Why and How Should We Love Our Church Leaders?

And we beseech you, brethren, to know them which labour among you, and are over you in the Lord, and admonish you; and to esteem them very highly in love for their work’s sake. – 1 Thessalonians 5:12-13a

Though my family and I don’t celebrate Valentine’s Day in any extravagant way, I enjoy using that week as a time to show them a little extra love, and to meditate upon Scripture about love.

The Lord asks that we love our neighbor, our spouse, and our children, and we can all recall verses with those themes; but not often do verses leap to mind (my mind, anyway) that direct us to love our pastor and other church leaders.

And they deserve that love – not for who they are as people, but for what they do: for their life’s work, as the passage above explains.

I have a pastor who is easy to love. He’s joyful, wise, and genuine. He’s a peacemaker and a humble servant. He’s a student of Scripture. But the Bible says I’m to love and honor him most of all for his work as a pastor, regardless of his talents and personality.

In this verse, the Greek word for love means “benevolence; a love-feast.” Our pastors and ministry leaders need us to regularly offer a table laden with love, a celebration filled with the best we can offer them.



In the past, I’ve had pastors and church leaders who were, perhaps, not very charismatic or friendly.

They were not easy to truly love.

Through the inspiration of the Holy Spirit, Paul knew that we church members would need admonishment to love such church leaders who, in themselves, are not easily lovable – but for their work, they deserve our deepest respect and love.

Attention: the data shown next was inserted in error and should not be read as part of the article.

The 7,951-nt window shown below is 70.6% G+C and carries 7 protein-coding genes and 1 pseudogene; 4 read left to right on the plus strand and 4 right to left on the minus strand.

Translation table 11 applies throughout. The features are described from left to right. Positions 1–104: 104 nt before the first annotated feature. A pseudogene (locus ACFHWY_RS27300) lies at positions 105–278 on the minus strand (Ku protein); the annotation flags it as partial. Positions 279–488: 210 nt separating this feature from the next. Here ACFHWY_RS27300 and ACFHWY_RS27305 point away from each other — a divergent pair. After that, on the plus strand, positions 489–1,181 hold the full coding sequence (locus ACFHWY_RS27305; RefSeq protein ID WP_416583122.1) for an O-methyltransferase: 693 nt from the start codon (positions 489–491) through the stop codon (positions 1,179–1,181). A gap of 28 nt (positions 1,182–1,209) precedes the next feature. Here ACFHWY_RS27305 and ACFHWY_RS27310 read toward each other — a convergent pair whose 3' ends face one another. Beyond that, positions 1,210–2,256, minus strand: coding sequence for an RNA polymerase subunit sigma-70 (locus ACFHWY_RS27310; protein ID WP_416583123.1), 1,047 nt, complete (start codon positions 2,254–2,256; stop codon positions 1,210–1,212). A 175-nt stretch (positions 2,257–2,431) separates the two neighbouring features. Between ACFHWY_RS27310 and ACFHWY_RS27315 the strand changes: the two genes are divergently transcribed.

Have you told your pastor lately that you were touched by a sermon? Do you send notes of encouragement or birthday cards to your church leaders or children’s ministry teachers? Do you offer to help them?



Do you pray for them?

These verses have certainly challenged me to demonstrate abundantly to my pastor and other church leaders my appreciation of their work in the ministry.

Now I beseech you, brethren, for the Lord Jesus Christ’s sake, and for the love of the Spirit, that ye strive together with me in your prayers to God for me. – Romans 15:30

Do you have some suggestions for how to offer a “love-feast” to church leaders? I welcome your comments!

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4 thoughts on “Why and How Should We Love Our Church Leaders?”

  1. I am such a person, I suppose, as a deacon is an ordained position within the Catholic way of doing things.
    I do so appreciate the support and encouragement I’ve received from my parishoners (and others). Along with what you mention above, I would add the thought of not being afraid to disagree with church leaders; done constructively and lovingly, the leader may be enlightened by a viewpoint he/she may not yet have considered. And in the vast majority of times, the leader will be grateful for the input! — Mike

    Liked by 1 person

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